Sometimes you might find yourself in the odd situation where Linux is reporting that you’re out of disk space. But when you examine the output of the du -h command it turns out that you have lots of space.
So what gives?
The answer is probably inodes.
inodes are internal file system data structures that describe files and directories.
The number of possible inodes is limited and set during partition creation. That means you can run out of them and be unable to create any new files, even if there is a lot of available space on the device.
Normally this isn’t an issue. BUT, if a process ends up creating a lot of tiny files without deleting them then you’re likely to run out of inodes.
To find out if you’re out of inodes, run:
sudo df -i
The output will look something like this:
The column IUse will contain the percent of inodes that have been used. Chances are that, if you’re reading this article, one of those entries will contain ‘100%’.
So how do you find out where these millions of tiny files are located?
In the case of WordPress and the world of webservers, the issue is likely to involve the OPENLITESPEED webserver and PHP.
In particular, the failure of LITESPEED/PHP to delete PHP session files.
Session files are located in the /var/lib/lsphp/session/lsphp?? folders. eg: for php 8.1 they are located in the /var/lib/lsphp/session/lsphp81 folder.
To find out if there are a lot of files in these folders, navigate to /var/lib/lsphp/session/lsphp81:
Then run the following command:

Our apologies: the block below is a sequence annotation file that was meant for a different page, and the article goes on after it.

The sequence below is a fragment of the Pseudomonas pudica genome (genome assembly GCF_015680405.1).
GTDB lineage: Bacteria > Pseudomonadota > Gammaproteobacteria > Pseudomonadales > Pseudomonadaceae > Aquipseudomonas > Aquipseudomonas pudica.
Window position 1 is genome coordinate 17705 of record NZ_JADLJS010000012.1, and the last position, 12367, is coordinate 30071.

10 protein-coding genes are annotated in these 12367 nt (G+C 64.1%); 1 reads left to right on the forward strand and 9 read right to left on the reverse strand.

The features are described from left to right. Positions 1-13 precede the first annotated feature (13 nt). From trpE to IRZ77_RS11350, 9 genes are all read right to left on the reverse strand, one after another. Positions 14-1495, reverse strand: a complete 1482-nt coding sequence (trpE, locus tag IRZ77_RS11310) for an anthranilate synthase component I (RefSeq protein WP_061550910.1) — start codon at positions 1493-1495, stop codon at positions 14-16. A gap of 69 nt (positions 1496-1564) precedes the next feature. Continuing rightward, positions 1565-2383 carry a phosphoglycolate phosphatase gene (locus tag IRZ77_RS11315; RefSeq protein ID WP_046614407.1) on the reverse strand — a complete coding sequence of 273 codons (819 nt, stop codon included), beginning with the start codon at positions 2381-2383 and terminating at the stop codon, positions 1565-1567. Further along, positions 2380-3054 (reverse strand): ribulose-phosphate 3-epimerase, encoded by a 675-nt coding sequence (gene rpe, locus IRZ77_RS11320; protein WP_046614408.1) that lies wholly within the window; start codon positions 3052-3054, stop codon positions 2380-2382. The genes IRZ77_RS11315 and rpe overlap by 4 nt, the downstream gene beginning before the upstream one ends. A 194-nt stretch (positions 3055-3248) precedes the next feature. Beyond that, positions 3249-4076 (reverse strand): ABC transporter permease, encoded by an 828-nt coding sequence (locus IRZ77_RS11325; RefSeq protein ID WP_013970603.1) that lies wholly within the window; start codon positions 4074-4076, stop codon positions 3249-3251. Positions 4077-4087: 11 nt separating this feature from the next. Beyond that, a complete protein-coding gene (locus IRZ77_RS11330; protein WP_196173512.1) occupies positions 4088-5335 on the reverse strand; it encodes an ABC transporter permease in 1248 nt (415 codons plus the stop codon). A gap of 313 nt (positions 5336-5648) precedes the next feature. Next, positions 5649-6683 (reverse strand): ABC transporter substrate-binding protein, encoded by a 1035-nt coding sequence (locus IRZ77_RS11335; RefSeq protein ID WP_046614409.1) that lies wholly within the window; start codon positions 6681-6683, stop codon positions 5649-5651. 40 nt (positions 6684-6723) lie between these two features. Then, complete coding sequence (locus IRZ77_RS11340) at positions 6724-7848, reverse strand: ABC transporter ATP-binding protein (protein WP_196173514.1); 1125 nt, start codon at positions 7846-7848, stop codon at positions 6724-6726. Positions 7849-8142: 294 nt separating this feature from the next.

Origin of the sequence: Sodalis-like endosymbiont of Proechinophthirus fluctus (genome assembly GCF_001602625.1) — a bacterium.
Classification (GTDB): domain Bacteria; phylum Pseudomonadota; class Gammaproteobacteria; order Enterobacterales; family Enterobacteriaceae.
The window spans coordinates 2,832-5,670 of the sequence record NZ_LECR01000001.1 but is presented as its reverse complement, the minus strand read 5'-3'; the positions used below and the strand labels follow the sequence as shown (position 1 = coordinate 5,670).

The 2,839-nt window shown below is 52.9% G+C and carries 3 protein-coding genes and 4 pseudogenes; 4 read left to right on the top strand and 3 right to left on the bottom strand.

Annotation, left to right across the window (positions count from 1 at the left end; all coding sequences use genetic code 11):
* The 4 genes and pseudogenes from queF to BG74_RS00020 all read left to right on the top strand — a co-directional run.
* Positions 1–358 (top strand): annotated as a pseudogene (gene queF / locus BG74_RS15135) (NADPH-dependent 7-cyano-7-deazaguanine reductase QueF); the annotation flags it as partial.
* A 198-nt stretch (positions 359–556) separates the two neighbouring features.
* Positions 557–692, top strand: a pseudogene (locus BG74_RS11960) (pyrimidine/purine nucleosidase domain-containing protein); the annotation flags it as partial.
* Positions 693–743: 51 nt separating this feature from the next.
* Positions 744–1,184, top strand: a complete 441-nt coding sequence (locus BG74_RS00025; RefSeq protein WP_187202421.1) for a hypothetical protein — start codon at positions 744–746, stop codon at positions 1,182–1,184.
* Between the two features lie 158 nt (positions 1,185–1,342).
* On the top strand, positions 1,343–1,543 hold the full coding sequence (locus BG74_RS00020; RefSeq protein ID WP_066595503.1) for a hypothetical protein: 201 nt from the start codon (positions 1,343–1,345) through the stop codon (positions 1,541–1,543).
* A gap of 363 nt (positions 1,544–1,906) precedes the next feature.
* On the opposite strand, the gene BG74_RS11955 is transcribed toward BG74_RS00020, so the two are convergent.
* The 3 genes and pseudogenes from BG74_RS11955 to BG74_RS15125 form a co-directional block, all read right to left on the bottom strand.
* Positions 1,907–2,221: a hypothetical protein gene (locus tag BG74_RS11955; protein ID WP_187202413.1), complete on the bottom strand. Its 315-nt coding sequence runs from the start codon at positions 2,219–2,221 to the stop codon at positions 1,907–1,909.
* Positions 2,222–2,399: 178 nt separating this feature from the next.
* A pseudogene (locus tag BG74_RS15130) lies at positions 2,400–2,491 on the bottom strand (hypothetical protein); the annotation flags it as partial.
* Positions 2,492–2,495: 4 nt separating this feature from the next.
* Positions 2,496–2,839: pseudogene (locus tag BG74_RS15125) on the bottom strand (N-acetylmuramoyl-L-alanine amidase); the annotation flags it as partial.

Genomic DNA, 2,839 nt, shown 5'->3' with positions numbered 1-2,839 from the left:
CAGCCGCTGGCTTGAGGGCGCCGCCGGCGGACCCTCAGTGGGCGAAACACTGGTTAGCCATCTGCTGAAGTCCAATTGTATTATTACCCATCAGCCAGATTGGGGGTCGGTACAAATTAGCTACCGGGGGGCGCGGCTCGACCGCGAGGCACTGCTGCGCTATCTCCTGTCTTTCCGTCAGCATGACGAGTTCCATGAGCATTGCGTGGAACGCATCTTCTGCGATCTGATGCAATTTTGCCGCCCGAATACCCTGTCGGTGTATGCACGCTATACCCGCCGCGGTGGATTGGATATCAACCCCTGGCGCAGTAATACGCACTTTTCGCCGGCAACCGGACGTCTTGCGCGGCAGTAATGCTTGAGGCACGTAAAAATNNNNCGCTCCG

sudo find . -xdev -type f | cut -d "/" -f 2 | sort | uniq -c | sort -n
The output will include the number of files below each php folder.
In the example above, you can see that the lsphp81 folder has over 15 million files!
If you were to navigate into it and list out the files you will see that the files all start with ‘sess_’.
You might think that the obvious solution would be to try a command such as rm sess_*. Except that will not work – you’ll end up with an error along the lines of
bash: /usr/bin/rm: Argument list too long
This is because Linux/bash is expanding the asterisk into individual file names before processing the command. (It’s just how the bash interpreter is designed to work).
Instead, you have to navigate into the problematic folder and then use the following command:
sudo find . -name "sess_*" -delete
With millions of files, it will likely take a long time to run. And you’ll probably need to repeat it for all the other PHP version folders.
Once you’ve finished cleaning up, running df -i again should show a low percent usage of inodes.